The user must specify a select function (via the run function and the events type), which must correspond to system event monitoring (probably using From these events, the monitor can decide which suspension point (thanks to its uid) should be released. Miou will then call this function for each quanta consumed. This gives Miou a high degree of availability to consume and process system events.

Domains, suspension and monitoring.

Each domain has its own monitor so that the suspension and its continuation given by the monitor is always local to the domain (the domain managing the suspension is the only one allowed to execute the continuation). One events is allocated per domain - it is given on which domain the event value is assigned. In this way, the values (such as a table of active file-descriptors) required to monitor system events need not be thread-safe.

Sleep state.

Sometimes, Miou only has suspension points. In other words, only system events are required to execute tasks (typically waiting for a TCP/IP connection). We say we're in a sleep state. In this case, Miou informs the monitor select that it can wait indefinitely (with poll:true).


It can happen that a task executed by one domain is cancelled by another domain (if the first was created by call). This cancellation of a task can also mean the cancellation of existing suspension points into the task. Miou must therefore be able to interrupt a domain (especially if the latter is in a sleep state).

Thus, the user must have a mechanism for stopping event monitoring, which must be given to Miou via the interrupt field (see events).

Finally, Miou informs the monitor of any points that have been cancelled, so that the associated events can no longer be monitored (this could involve cleaning up the table of active file-descritpors).


To help you understand all these related elements, the distribution offers a short tutorial on how to implement functions that can block a given time (such as Unix.sleep): sleepers.

type 'a syscall

The type of syscalls.

A syscall is an unique ID and function executed as soon as the suspension point is released. This suspension point is created using the suspend function. 'a corresponds to the type returned by the function (when the suspension point is released by the monitor).

type uid = private int

The type of unique IDs of syscalls.

val make : (unit -> 'a) -> 'a syscall

make return creates a syscall which permits the user to create a new suspension point via suspend.

val suspend : 'a syscall -> 'a

suspend syscall creates an user's defined suspension point. Miou will keep it internally and only the user is able to continue it via events (and the select field) and a continue.

val uid : 'a syscall -> uid

uid syscall returns the unique ID of the syscall.

NOTE: Uniqueness is local to the domain! This means that 2 domains can produce the same uid:

# @@ fun () ->
  let p () =
    let s0 = Miou.make (Fun.const ()) in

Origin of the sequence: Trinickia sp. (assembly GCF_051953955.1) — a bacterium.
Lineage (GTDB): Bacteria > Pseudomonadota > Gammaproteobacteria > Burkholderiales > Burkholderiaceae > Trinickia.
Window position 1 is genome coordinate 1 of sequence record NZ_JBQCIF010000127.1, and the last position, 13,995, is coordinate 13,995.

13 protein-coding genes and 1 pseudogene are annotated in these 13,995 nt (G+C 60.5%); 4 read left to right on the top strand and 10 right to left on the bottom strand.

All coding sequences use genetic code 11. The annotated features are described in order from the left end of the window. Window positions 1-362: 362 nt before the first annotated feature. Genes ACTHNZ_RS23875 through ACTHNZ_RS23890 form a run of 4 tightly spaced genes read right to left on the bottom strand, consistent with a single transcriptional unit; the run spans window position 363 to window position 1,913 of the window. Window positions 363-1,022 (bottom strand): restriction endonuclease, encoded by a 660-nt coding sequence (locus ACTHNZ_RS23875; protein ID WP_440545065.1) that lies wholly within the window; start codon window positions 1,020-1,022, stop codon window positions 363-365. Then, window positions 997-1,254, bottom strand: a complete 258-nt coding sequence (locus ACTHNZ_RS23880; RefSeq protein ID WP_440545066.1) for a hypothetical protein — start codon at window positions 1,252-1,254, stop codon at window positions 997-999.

let s1 = Miou.make (Fun.const ()) in
    assert (Miou.uid s0 <> Miou.uid s1);
    Miou.uid s0 in
  Miou.parallel p (List.init 2 (Fun.const ()))
  |> function
  | [ Ok p0s; Ok p1s ] -> assert (p0s = p1s)
  | _ -> assert false 
- : unit = ()
type continue

The type of continuations.

A continuation is a syscall that has been suspended (with suspend) as well as a pre function. This is a value that must be given to Miou (via select) in order to unblock the previously created suspend point.

val continue_with : 'a syscall -> (unit -> unit) -> continue

continue_with syscall fn creates a continue value which can be used by Miou to unblock the suspension point associated with the given syscall. The given function fn is pre-processed before Miou executes the syscall's function. Any exception raised by the pre-processing function or the syscall's function discontinues the suspension point with that exception.

type select = poll:bool -> uid list -> continue list
type events = {
  1. select : select;
  2. interrupt : unit -> unit;
val is_pending : 'a syscall -> bool

is_pending syscall checks the status of the syscall's suspension point. A suspension point can be indirectly cancelled (if the user cancels the task with the suspension point). The user, in the function (and only in this function) can check the status of a suspension point. If is_pending returns true, then the suspension point still exists and the user should give us a function to continue, otherwise the user can 'forget' the suspension point safely.

NOTE: this function can only be executed in the function. If the user calls it elsewhere, an exception will be raised by Miou.

Await a promise.

val await : 'a t -> ('a, exn) Stdlib.result

await prm awaits for the task associated with the promise to finish. You can assume that after await, the task has ended with an exception with the Error case or normally with the Ok case. In the case of an abnormal termination (the raising of an exception), the children of the promise are cancelled. For instance, this code is valid:

# @@ fun () ->
  let p = Miou.call_cc @@ fun () ->
    let child_of_p = Miou.call_cc @@ fun () -> Miou_unix.sleep 10. in
    failwith "p";
    Miou.await_exn child_of_p in
  Miou.await p ;;
- (unit, exn) result = Error (Failure "p")
# (* [child_of_p] was cancelled and you don't await 10s. *)

Note that you should always await for your children (it's illegal to forget your children), as in the example above (even if an exception occurs). If a task does not await for its children, an uncatchable exception is raised by Miou:

# @@ fun () ->
  ignore (Miou.call_cc (Fun.const ())) ;;
Exception: Miou.Still_has_children.